In the olden GOLD days, (a reference to the pre-BSN engine world,) one would write a large block of code to consume the list of productions handed down from the GOLD engine and create container objects for each of the terminals and non-terminals. Each of the non-terminal containers is itself a container of still more child objects, which would have to be consumed in the same manner. The child objects are known as Abstract Syntax Nodes. This constructed container of containers and their child containers is the previously mentioned AST. Constructing an AST before you can consume it is the bulk of the work when you use most any of the GOLD engines. To make an interpreter from an AST (which is the path of least resistance to a working language implementation), you add some methods that execute or evaluate each of them with respect to an execution context. This is essentially creating ‘an executable AST.’ This is what I do in the Simple 3 example, and this whole creation of nodes from tokens process still occurs as I have described it, but BSN engine hides most of it from the user (language implementer). With the BSN engine, the tree construction is ‘mapped’ by the user at design time by annotating stripped down versions of only the nodes that ‘do something’ with the bits of the grammar they represent. (Action nodes are commonly referred to as 'semantic actions' in other literature.)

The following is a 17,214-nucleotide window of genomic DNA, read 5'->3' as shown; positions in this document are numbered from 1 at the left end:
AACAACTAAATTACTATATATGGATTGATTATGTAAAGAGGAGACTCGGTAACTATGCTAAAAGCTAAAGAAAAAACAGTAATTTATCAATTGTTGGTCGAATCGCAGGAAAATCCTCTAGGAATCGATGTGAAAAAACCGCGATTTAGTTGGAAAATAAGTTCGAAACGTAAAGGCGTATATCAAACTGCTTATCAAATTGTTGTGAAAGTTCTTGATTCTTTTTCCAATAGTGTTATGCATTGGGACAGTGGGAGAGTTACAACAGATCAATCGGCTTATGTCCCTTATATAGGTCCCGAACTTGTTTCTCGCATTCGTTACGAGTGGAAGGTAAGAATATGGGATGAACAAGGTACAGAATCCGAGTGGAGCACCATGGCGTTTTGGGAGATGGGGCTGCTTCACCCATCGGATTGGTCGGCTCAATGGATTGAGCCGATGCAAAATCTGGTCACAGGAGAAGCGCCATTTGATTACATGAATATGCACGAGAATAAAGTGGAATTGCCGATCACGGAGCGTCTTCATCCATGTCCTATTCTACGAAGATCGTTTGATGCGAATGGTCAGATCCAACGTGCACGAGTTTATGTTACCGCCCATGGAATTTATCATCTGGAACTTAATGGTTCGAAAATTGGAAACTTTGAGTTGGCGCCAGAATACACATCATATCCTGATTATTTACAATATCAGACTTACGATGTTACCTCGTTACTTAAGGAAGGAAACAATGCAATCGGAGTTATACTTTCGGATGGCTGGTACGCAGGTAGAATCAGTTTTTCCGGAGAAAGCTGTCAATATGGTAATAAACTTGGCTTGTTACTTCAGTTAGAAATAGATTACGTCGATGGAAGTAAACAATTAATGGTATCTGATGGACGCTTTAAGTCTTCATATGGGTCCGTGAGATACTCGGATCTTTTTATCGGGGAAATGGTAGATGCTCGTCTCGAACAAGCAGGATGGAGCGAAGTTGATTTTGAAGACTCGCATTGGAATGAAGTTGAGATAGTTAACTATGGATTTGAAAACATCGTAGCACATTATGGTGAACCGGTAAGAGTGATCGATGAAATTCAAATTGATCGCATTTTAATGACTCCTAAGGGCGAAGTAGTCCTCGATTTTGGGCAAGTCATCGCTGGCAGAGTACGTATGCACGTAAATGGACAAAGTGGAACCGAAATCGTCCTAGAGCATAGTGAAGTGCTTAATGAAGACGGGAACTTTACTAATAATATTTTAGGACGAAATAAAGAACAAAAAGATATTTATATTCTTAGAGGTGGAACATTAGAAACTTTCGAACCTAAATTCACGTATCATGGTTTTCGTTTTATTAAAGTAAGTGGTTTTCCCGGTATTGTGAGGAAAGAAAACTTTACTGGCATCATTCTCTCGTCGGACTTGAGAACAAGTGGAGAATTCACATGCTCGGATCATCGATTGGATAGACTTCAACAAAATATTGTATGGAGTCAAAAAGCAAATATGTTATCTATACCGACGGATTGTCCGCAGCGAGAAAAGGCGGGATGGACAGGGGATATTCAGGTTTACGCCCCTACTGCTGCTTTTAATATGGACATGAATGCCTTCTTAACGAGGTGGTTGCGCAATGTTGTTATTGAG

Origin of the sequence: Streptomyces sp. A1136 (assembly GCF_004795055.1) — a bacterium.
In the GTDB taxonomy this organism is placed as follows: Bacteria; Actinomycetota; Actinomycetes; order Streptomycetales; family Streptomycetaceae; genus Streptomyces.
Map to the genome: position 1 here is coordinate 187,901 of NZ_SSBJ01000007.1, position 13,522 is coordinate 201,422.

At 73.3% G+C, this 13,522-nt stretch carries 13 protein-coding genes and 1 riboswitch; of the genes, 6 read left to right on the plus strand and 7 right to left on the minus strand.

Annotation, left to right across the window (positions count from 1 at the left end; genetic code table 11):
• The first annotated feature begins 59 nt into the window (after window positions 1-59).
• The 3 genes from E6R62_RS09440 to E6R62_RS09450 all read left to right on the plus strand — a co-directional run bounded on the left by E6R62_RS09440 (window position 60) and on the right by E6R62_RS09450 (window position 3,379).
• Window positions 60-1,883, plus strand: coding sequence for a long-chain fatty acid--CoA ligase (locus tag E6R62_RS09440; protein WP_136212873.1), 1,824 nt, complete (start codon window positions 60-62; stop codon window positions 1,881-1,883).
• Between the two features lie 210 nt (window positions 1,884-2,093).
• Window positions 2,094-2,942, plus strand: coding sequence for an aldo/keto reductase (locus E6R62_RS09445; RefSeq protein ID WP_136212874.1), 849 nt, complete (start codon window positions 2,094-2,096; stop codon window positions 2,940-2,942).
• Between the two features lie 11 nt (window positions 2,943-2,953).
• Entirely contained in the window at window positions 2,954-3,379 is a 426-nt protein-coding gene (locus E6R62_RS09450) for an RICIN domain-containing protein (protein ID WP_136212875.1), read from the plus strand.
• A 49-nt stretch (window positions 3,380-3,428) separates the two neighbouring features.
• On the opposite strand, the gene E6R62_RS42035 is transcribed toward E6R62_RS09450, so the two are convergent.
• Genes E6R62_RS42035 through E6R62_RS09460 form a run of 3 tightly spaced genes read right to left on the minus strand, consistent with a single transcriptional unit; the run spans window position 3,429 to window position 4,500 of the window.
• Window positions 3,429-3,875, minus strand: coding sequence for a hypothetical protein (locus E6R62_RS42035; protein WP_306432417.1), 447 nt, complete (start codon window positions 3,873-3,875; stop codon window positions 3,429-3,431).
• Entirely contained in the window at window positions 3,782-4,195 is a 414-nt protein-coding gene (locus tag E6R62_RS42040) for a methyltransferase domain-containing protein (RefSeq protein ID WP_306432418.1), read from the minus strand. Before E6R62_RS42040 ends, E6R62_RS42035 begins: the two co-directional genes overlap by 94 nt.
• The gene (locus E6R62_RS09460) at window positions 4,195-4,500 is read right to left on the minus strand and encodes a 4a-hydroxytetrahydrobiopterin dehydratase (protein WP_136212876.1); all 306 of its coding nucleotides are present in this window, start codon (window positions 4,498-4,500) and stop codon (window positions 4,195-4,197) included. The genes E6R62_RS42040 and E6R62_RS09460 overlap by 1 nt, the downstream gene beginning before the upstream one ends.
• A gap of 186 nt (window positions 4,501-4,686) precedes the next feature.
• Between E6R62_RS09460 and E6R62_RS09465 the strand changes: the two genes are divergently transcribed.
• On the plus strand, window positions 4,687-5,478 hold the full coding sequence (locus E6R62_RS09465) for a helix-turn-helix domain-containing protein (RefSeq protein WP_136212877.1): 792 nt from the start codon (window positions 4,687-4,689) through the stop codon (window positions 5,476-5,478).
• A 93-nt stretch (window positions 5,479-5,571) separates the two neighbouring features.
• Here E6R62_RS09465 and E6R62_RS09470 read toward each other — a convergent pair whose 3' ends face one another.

A Closer Look at an AST

An AST isn’t all that complicated. It’s just a node graph representing the ‘program.’

In an AST, the operation or semantic action is the node (non-terminal node), and the operands are the children. Operands can consist of other non-terminal nodes, or terminal nodes which are concrete elements of syntax that represent values, punctuation, or keywords. The deepest children (leaf nodes) are evaluated and pass their values up as operands to the parent operation until the top operation is finally carried out.

Let’s start small and look at one for the expression 1 + 2 * 3.

Simple AST

AST Expression Image 1 + 2 * 3

When this expression is evaluated, the deepest non-terminal is '*' with leaves '2' and '3'. That would of course be 2 * 3 or when evaluated, 6. Passed up a level to the '+' operator as the second operand, the entire tree at that point becomes:

AST Expression Image 1 + 6

Of course this is now 1 + 6, and easy enough to see it will evaluate as 7.

The operations represented by the non-terminals can be quite a bit more complex than simple arithmetic operators, but this is the idea behind how an AST lives and breathes.